By Konstantinos Drousiotis.
This blog post reflects on our Learning to Code mentorship programme as part of a Research Software Camp.
Efficient management and analysis of large datasets is an ongoing issue for protein-ligand interaction assays. Differential Scanning Fluorimetry (DSF) is a rapid and inexpensive technique for preliminary analysis of protein-ligand interactions. The technique relies on the use of dyes that bind the protein as they unfold. This experiment is also known as a Protein Thermal Shift Assay, because shifts in the melting temperature can be measured upon the addition of stabilising or destabilising binding partners. The available kits advise the scientist to perform the experiment in real-time PCR machines, even though these are not equipped with the code required to automatically perform the data analysis following export. Given the workload of most wet-lab scientists, it is a laboursome procedure to manually process the data in Excel spreadsheets.
During the duration of the Learning to Code mentorship programme, we attempted to automate the data analysis process and provide the user with plots that analyse the melting temperature of proteins in the presence and absence of the ligands of interest.
Learning to code mentorship programme
The Research Software Camp Learning to Code programme offered by the Software Sustainability Institute provides the opportunity to scientists to receive one-to-one mentorship for the duration of 12 weeks. I was paired with Dr. Dezerae Cox, a Research Fellow at the University of Cambridge who works to uncover the fundamental drivers of neurodegenerative diseases. Dezerae offered her expertise, knowledge and enthusiasm in Python to assist in automating the process described above. Our main target was for me to acquire specialised knowledge in analysing biological data, following a general course on data analytics I attended at the end of 2021. Through a structure of regular meetings and tutorial-based resources we worked through DSF data which introduced me to Python data analysis specifically for protein-ligand interactions.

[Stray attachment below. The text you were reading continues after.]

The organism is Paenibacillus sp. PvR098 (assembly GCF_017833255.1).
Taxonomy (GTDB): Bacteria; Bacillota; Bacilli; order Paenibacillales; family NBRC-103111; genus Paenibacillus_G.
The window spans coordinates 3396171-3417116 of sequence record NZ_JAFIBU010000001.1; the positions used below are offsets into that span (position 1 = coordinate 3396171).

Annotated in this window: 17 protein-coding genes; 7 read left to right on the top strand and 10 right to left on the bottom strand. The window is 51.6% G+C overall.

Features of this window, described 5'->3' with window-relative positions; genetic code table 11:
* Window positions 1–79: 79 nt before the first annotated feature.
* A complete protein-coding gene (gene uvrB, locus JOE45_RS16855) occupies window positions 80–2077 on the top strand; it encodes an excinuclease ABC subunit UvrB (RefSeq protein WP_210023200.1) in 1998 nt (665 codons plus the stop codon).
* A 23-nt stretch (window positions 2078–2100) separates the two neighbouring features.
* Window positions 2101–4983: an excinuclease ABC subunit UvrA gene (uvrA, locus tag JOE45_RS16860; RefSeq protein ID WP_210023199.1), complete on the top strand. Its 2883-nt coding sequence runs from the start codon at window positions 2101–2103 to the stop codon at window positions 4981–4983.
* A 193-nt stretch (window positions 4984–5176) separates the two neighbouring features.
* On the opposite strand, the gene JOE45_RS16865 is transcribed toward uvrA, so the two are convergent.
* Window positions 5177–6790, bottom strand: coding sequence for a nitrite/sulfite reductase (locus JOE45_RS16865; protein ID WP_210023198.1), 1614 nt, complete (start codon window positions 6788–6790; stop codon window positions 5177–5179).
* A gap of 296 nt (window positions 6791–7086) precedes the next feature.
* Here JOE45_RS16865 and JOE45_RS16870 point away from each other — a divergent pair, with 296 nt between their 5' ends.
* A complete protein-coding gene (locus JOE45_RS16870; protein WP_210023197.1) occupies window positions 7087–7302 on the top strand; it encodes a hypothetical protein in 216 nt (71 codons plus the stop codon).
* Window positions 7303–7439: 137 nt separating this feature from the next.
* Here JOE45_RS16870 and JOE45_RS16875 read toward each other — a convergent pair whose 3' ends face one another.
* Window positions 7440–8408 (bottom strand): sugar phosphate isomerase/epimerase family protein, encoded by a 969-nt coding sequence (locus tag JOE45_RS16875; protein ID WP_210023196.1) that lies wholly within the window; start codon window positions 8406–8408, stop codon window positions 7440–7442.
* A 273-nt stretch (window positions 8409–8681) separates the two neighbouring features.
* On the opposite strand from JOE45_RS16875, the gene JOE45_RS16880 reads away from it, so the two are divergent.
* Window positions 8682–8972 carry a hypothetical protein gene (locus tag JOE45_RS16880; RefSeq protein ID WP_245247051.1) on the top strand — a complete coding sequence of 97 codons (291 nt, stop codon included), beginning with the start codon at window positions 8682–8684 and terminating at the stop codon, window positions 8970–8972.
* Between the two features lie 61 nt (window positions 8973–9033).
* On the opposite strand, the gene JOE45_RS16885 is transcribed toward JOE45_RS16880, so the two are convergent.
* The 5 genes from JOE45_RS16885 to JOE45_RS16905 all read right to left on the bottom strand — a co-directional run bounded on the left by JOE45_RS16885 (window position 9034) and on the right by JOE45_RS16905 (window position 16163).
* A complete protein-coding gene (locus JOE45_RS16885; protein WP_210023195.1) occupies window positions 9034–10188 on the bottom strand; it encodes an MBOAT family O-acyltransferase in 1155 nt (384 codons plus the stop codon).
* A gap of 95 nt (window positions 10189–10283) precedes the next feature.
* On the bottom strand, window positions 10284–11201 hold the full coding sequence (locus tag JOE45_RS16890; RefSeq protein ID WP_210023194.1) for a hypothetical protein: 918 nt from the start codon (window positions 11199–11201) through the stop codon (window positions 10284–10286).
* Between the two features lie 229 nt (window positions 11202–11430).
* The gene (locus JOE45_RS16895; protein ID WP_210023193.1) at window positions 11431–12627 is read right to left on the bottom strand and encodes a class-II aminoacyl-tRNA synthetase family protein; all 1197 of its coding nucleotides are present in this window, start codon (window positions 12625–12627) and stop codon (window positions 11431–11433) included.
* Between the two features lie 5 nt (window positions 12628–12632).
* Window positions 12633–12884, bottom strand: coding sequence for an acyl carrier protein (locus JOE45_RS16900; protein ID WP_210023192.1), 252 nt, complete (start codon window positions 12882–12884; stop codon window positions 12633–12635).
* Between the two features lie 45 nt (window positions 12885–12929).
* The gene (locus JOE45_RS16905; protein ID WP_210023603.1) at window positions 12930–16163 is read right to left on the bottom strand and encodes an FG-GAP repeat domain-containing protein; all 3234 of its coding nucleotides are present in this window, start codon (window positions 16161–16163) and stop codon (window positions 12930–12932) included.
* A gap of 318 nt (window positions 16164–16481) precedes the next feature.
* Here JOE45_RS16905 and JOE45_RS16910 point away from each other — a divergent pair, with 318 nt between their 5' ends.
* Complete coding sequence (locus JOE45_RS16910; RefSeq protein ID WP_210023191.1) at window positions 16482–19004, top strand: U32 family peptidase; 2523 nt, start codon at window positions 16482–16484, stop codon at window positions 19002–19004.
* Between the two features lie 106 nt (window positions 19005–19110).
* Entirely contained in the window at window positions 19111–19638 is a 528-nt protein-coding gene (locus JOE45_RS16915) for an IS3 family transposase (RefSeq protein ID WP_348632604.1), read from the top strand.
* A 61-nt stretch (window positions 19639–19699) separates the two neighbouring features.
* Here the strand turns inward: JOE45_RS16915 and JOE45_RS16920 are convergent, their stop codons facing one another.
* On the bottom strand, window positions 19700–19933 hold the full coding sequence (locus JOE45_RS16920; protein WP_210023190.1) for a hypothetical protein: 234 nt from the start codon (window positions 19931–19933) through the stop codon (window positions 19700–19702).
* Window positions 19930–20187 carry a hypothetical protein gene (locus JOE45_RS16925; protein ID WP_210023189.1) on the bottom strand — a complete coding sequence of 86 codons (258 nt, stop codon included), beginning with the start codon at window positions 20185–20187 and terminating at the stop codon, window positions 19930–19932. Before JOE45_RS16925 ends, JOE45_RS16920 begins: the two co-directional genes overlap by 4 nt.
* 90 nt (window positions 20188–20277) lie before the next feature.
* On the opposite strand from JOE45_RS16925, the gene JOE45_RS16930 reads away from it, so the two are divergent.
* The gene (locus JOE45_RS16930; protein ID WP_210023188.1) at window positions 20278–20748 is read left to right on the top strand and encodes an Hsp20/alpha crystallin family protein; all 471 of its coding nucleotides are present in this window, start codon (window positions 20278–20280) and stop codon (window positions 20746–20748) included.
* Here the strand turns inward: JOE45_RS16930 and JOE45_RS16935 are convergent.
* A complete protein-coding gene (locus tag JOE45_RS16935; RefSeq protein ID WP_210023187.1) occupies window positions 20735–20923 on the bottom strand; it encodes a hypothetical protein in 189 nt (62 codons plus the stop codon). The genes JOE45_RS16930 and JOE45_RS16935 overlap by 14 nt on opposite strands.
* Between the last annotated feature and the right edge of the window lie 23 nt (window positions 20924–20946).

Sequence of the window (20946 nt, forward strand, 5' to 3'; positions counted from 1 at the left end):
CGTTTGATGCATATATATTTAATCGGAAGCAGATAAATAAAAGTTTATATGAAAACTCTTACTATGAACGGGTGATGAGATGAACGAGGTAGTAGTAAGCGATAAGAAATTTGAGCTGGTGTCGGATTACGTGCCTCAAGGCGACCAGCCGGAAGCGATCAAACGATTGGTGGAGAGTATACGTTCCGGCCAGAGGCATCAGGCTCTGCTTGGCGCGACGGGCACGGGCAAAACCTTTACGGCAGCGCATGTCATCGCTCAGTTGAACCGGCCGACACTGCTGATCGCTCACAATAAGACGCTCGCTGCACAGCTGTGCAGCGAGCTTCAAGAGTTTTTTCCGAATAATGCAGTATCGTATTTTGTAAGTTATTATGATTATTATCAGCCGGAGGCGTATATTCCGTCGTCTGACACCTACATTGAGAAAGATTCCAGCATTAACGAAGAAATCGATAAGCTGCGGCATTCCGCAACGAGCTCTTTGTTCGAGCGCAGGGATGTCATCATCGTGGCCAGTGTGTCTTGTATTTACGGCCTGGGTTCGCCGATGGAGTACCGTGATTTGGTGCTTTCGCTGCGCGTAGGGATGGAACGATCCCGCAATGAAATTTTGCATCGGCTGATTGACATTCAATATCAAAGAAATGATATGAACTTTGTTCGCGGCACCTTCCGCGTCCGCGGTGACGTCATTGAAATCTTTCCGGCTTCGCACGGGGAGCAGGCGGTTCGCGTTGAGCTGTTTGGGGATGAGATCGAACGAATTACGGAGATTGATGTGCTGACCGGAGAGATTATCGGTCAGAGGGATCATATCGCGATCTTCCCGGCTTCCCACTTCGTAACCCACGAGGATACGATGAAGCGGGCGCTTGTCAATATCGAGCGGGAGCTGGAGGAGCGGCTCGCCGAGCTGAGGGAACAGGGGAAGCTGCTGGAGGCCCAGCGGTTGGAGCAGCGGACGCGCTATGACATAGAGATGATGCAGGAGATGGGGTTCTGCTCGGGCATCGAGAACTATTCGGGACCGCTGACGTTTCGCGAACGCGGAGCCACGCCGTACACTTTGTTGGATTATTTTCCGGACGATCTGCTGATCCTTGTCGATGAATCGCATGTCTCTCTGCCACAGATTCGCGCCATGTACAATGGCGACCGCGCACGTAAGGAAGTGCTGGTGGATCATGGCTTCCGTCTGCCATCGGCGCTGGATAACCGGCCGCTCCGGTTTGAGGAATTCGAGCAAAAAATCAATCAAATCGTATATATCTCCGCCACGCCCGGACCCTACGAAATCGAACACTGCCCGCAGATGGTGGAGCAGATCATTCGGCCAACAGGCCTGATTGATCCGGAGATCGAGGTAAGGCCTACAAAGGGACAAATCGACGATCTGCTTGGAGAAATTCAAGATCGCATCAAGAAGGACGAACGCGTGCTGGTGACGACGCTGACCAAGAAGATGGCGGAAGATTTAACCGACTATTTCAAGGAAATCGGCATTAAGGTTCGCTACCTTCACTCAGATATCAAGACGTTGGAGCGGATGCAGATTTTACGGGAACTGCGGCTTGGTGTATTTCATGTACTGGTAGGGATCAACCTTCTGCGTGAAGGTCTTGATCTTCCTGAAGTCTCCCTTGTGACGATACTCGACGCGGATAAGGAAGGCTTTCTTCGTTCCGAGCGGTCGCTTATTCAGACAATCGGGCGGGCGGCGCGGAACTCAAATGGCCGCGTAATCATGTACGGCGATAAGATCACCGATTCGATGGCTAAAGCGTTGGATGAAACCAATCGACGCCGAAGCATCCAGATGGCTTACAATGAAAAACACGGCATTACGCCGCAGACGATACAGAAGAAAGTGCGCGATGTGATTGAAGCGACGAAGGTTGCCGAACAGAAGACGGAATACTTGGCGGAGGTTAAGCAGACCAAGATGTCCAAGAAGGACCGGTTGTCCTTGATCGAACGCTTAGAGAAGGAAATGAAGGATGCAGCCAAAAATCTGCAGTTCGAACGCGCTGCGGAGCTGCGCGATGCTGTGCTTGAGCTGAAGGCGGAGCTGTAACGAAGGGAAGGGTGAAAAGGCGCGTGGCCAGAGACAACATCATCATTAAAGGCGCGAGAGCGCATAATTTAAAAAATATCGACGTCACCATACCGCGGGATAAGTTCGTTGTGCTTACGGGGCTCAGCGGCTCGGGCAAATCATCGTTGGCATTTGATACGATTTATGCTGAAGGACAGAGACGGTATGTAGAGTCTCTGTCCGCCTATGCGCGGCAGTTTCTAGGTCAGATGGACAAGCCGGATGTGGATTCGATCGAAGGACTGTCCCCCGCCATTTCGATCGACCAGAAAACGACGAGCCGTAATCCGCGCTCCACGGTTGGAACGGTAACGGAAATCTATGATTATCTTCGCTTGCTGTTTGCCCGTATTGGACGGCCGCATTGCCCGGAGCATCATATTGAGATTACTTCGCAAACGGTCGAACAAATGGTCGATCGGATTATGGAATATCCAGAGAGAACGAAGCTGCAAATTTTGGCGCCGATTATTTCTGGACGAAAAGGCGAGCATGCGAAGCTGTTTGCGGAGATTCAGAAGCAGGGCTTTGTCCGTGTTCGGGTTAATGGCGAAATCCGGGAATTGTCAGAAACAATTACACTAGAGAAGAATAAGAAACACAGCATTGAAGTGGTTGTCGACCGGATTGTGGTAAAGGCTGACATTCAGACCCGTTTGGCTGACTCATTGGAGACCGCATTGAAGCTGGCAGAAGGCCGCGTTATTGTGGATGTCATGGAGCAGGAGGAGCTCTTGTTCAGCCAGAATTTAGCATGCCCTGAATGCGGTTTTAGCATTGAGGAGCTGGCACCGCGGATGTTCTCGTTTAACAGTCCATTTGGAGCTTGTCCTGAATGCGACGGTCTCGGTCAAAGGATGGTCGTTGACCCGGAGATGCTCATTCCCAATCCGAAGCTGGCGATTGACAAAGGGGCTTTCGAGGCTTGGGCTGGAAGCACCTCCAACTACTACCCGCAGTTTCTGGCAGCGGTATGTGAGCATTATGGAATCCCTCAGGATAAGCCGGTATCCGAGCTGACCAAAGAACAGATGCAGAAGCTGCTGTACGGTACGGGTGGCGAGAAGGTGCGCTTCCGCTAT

My experience with Python prior to this was limited, therefore this programme has provided essential resources to develop further while being productive outside research. Even though Python is generally considered a relatively easy programming language to learn, it takes time to master and this course was definitely a stepping stone for introducing coding in my daily data-analysis routine. Working through Python tutorials as well as attending our weekly meetings, I realised that the Virtual Studio (VS) provides a very user-friendly interface which allows quick integration of libraries using commands. It was exciting to work with pandas and matplotlib, while being able to automatically back-up all work progress in Github.
We started our project by incorporating the relevant Excel data frames into VS and attempted to reformulate their structure, making it easier to manipulate. To achieve this, we used pandas which were also employed in calculating the minima from each sample, averaging and subtracting from control. Following data manipulation, we created line and barplots using matplotlib and seaborn libraries. This was a completely different process compared to manually analysing the data and improving the aesthetics using Graphpad which was exciting for me to experience.
The course has provided me with the opportunity to apply Python in data analysis for biological data. This was achievable by being consistent and having a schedule of tangible aims for each week. It required a good level of organisation but also Dezerae’s expertise and patience! I strongly recommend signing up for such programmes as they are a great way to get you going with some software programming skills.